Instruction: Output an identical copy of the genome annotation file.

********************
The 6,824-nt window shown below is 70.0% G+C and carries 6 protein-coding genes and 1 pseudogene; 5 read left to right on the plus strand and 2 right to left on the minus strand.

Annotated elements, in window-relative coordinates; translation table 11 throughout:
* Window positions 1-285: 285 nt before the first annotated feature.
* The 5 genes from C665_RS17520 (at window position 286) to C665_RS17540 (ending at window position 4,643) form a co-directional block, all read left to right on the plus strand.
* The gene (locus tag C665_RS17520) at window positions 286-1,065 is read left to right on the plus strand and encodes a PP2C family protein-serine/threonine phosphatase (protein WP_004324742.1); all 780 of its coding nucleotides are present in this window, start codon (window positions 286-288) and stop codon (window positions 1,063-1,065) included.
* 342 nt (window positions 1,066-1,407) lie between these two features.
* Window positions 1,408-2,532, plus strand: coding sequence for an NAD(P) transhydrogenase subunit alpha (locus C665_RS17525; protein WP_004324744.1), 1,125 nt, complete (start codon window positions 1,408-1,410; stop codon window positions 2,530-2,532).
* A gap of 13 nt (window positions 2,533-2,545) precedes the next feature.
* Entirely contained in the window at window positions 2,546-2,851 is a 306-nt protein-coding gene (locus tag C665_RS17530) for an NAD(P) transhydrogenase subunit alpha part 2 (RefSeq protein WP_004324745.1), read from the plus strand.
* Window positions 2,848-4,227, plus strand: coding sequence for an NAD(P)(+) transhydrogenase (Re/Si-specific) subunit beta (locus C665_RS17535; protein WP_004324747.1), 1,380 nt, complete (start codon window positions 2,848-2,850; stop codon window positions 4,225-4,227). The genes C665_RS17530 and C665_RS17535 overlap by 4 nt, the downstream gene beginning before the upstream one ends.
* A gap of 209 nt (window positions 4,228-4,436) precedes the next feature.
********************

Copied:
The 6,824-nt window shown below is 70.0% G+C and carries 6 protein-coding genes and 1 pseudogene; 5 read left to right on the plus strand and 2 right to left on the minus strand.

Annotated elements, in window-relative coordinates; translation table 11 throughout:
* Window positions 1-285: 285 nt before the first annotated feature.
* The 5 genes from C665_RS17520 (at window position 286) to C665_RS17540 (ending at window position 4,643) form a co-directional block, all read left to right on the plus strand.
* The gene (locus tag C665_RS17520) at window positions 286-1,065 is read left to right on the plus strand and encodes a PP2C family protein-serine/threonine phosphatase (protein WP_004324742.1); all 780 of its coding nucleotides are present in this window, start codon (window positions 286-288) and stop codon (window positions 1,063-1,065) included.
* 342 nt (window positions 1,066-1,407) lie between these two features.
* Window positions 1,408-2,532, plus strand: coding sequence for an NAD(P) transhydrogenase subunit alpha (locus C665_RS17525; protein WP_004324744.1), 1,125 nt, complete (start codon window positions 1,408-1,410; stop codon window positions 2,530-2,532).
* A gap of 13 nt (window positions 2,533-2,545) precedes the next feature.
* Entirely contained in the window at window positions 2,546-2,851 is a 306-nt protein-coding gene (locus tag C665_RS17530) for an NAD(P) transhydrogenase subunit alpha part 2 (RefSeq protein WP_004324745.1), read from the plus strand.
* Window positions 2,848-4,227, plus strand: coding sequence for an NAD(P)(+) transhydrogenase (Re/Si-specific) subunit beta (locus C665_RS17535; protein WP_004324747.1), 1,380 nt, complete (start codon window positions 2,848-2,850; stop codon window positions 4,225-4,227). The genes C665_RS17530 and C665_RS17535 overlap by 4 nt, the downstream gene beginning before the upstream one ends.
* A gap of 209 nt (window positions 4,228-4,436) precedes the next feature.